This work has yielded new information about the role of DC and recipient IL-4 and IL-12 in Th2 and Th1 development. Our data suggest that neither IL-4 nor IL-12 production by DC is required for Th2 or Th1 response induction, although DC IL-12 optimizes Th1 response development. These findings formally rule out a role for DC IL-4 in Th2 development in this system and are supportive of recent data suggesting that IL-4 is not necessary for Th2 induction by DC (13, 21). Surprisingly, and in contrast to previous work (11, 22), they also indicate that proinflammatory Th1 Ag can activate DC such that they are able to initiate Th1 responses even while unable to produce IL-12. Additional work is required to identify mediators that could compensate in the absence of DC IL-12 to induce Th1 response development, but IL-18, IFN-γ, and TNF-α are possible candidates.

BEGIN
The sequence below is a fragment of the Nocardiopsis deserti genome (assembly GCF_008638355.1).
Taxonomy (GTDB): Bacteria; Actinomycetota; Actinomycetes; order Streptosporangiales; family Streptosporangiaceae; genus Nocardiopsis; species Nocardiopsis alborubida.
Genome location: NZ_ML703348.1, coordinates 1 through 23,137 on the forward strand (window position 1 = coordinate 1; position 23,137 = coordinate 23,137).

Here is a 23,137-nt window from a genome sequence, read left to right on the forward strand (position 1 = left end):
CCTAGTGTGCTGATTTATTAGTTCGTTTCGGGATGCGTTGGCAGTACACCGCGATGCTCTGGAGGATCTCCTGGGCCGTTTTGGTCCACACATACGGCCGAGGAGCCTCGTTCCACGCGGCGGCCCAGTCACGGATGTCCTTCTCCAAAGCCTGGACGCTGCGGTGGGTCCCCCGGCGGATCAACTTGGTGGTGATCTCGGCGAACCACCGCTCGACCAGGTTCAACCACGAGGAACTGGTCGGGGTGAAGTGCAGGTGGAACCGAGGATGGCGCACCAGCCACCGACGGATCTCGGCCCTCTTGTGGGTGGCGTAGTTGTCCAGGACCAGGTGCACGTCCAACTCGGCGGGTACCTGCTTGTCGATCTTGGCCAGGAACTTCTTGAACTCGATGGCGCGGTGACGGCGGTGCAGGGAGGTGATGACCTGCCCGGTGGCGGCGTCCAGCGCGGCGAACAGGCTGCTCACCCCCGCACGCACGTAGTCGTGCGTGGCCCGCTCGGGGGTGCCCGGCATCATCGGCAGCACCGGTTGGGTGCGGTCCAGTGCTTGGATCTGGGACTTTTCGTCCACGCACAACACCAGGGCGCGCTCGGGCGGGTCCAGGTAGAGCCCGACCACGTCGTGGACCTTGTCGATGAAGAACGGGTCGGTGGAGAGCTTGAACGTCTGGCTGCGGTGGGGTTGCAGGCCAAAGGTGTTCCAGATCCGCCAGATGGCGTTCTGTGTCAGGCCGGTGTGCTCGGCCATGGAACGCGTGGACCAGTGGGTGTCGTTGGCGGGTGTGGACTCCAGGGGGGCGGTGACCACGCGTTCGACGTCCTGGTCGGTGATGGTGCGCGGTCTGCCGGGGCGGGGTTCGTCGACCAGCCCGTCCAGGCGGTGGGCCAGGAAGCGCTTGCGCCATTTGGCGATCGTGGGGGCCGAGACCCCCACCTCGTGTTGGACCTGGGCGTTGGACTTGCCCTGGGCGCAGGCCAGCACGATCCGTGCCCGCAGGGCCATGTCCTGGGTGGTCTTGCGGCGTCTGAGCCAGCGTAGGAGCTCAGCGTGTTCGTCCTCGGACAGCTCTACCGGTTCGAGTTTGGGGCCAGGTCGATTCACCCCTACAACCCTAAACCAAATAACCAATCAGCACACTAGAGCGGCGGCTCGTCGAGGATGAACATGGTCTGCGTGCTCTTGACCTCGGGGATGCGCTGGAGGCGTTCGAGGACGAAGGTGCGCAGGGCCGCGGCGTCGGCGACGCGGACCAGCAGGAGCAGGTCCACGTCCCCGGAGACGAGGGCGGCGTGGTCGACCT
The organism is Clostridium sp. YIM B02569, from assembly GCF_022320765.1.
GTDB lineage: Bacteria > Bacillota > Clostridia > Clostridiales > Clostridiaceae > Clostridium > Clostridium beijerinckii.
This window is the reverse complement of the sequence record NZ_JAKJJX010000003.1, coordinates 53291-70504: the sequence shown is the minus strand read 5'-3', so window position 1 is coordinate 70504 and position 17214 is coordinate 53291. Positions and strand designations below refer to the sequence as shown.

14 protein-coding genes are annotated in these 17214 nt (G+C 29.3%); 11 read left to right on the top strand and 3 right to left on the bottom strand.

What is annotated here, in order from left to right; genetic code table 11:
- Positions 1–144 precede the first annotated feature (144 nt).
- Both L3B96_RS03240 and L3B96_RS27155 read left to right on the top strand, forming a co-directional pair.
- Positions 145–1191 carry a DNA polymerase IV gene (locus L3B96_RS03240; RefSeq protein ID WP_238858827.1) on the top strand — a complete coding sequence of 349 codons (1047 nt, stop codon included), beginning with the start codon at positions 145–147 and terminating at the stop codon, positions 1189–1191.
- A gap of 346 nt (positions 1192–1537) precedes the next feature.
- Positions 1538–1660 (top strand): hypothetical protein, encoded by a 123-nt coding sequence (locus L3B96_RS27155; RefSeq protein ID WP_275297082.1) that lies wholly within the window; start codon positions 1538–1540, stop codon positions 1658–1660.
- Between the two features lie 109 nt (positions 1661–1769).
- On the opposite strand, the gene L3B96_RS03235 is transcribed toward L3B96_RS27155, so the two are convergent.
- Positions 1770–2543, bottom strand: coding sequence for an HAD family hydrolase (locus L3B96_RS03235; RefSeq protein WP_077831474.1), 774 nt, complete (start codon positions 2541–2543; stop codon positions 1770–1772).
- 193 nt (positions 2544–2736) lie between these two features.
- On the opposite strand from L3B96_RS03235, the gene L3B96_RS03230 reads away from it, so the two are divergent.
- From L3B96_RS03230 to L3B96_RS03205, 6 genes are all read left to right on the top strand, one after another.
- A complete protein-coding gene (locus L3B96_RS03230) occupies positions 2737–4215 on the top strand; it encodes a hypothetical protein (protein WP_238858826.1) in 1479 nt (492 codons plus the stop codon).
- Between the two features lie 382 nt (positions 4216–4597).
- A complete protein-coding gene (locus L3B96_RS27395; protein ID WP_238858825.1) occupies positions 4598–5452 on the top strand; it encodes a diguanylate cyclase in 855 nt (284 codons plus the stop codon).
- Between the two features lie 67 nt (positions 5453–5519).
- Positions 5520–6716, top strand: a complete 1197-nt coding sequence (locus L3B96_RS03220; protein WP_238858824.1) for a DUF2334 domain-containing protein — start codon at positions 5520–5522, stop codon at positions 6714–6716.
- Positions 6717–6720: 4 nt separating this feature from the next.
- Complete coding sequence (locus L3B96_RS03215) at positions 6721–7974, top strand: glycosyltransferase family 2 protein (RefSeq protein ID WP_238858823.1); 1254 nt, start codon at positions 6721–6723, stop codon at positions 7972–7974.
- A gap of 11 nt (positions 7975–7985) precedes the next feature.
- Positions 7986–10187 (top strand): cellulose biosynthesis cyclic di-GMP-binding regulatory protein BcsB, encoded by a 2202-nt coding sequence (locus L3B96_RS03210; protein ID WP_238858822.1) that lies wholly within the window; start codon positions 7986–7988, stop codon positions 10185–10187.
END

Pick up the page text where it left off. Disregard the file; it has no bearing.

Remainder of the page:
Our data raise the interesting question of what role DC IL-12 might play if it is not essential for Th1 induction. Recent work addressing the kinetics of DC activation by proinflammatory Ag has shown that DC IL-12 production peaks and then is lost early after stimulation, and that DC ability to produce bioactive IL-12 on secondary stimulation and via CD40 is similarly transient (23, 24). We have shown that it is not necessary for DC to produce IL-12 to drive a potent Th1 response after activation with a proinflammatory Ag. Furthermore, we have previously shown that, following activation with a proinflammatory Ag, it is not necessary for DC to express CD40 to induce a Th1 response (25). Thus, these data suggest a role for DC IL-12 at the site of Ag encounter, rather than during DC interaction with naive T cells in the lymphatics. DC production of cytokines such as IL-12 in the periphery could affect the local response by promoting IFN-γ production by NK and memory T cells.